The TATP Years: 1988

I meant to link to this when it was first released back in 2012, but I am called John Hoare and I am a useless little shit. So having been duly reminded, I highly recommend the following: a trek through 1988 from Ben Baker and Tim Worthington, with music, TV and radio clips galore.

Oh, was 1988 the year Red Dwarf first aired? I think it just might be.

I won’t spoil what any of the clips are: the surprise is part of the fun. It’s an excellent reminder of what pop culture was like back when Red Dwarf was first shown. Which we foolishly tend to ignore in favour of wondering exactly what that motion control rig they used to shoot the model shots was like.

Sit back, whack up the speakers, and enjoy. And if you want a bit of extra background with TRIVIA AND POP FACTS GALORE, the accompanying commentary track on the show by the aforementioned Worthington & Baker comes highly recommended. Despite that sounding like an artisan bread company.

Arena: Whatever Happened To Spitting Image?

Go on, guess what programme is on BBC Four tonight at 9pm? The clue is in my trademark unoriginal headline. More details on the BBC Arena site.

Usually we’re pretty useless at reminding you lot of stuff like this, but there’s a particular reason I’ve managed to remember this time – I was at the BFI in January where an early edit of this documentary was shown. I absolutely loved it – it’s not a straightforward clip-interview-clip-interview documentary, and all the better for it. Not only did it make me want to watch Spitting Image from scratch all over again, but it also made me realise that Arena is quietly making superb documentaries which I am entirely failing to watch. I fully intend to rectify that latter point.

Incidentally, the showing of the documentary at the BFI ended with a thrilling cliffhanger – the last part of the doc will be made up of highlights of the actual Q&A session at the BFI which took place after the showing. Rob Grant was present at this Q&A, but in the spirit of the excellent journalism which typifies this site I can’t remember a bloody word he said. I can remember that one particularly stupid audience member asked whether Spitting Image could ever be revived… in 3D. Why we didn’t all just pile in and kick the fucker to death is anyone’s guess.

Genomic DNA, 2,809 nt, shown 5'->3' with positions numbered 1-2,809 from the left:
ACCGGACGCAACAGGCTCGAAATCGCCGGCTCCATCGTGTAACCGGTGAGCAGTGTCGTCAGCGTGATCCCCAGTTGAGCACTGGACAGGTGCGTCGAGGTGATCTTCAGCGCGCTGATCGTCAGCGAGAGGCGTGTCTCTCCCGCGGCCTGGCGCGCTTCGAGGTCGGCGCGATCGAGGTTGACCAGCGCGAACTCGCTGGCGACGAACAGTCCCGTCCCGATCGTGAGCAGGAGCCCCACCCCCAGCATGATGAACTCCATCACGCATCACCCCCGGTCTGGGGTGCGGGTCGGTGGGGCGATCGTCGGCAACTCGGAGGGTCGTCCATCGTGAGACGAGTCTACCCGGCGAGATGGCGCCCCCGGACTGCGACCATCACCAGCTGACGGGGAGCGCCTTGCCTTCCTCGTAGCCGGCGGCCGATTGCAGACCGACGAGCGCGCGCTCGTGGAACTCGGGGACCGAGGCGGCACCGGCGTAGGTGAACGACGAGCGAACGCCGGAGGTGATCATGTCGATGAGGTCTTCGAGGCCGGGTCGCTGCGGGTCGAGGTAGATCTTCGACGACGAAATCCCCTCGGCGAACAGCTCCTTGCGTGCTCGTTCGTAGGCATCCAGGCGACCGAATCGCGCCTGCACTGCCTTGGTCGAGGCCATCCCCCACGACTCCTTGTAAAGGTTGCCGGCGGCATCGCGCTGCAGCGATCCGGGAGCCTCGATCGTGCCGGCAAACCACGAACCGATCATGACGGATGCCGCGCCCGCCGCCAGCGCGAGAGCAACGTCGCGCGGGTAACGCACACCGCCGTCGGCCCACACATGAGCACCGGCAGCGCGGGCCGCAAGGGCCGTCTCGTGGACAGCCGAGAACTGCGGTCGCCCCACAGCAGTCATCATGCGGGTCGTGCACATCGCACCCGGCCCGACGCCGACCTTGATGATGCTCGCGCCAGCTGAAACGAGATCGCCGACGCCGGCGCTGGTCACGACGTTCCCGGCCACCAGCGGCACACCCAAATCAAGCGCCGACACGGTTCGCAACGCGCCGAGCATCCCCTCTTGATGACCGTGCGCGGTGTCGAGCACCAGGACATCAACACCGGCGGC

As for the documentary itself, I don’t really want to give too many spoilers. But dare I say that when I saw it, there was a clip from one of the unbroadcast pilots…

The English Programme: The Writing of Spitting Image

Whilst G&T is waiting for news on the Dwarf front, here’s something rather interesting I was pointed towards on Twitter. The English Programme was a Thames schools programme examining, well, English – and in one edition which some kind soul has uploaded to YouTube, they take a look at The Writing of Spitting Image. (It was first broadcast on the 8th January 1986, but was repeated later, outside of schools programming.)

The reason it’s so interesting to us, of course, is that this is exactly the time Rob and Doug were head writers of the show. But not only do we get lots of shots of the two sitting in grey offices being slightly awkward, rather endearing, and very fascinating – but the end credits reveal that this entire episode of The English Programme was written by Rob and Doug themselves!

Let’s have a gander, shall we?

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Dimension Jump XVII is HERE

And has been for nearly 24 hours now. Hey, what better time for G&T to go through one of its frequent periods of non-activity than during the biggest event in the Red Dwarf calendar – and the biggest DJ for bloody years?

Luckily, we’re not completely dead. Follow the G&T Twitter feed for as many updates from the convention as I can frantically tap out with my sweaty unpleasant fingers – and it’s also worth following the TORDFC Dimension Jump account. We should be doing a DwarfCast on Sunday to round up the convention, if we haven’t all done a Norman Wisdom. Can’t believe they let these two idiots anywhere near the running of the convention, though.

Anyway, must dasharoonie – there’s a blow-up doll doing the rounds. I believe it’s my turn.

Red Dwarf X: Lemons Review

Last year, I wrote this little piece on audience sitcom and ambition. About how too much audience sitcom these days doesn’t look much further in terms of setting than a house, or office; and how much more it could be with a bit of imagination.

That article was based on an old set of emails I wrote, a long time ago – but I must admit, when I finally got round to writing that article, I knew Red Dwarf X was coming, and I knew it would be shot in front of an audience. I wanted the show to prove that audience sitcom could still move beyond french windows and a sofa – and I wanted to write a follow-up piece pointing out exactly what I was driving at.

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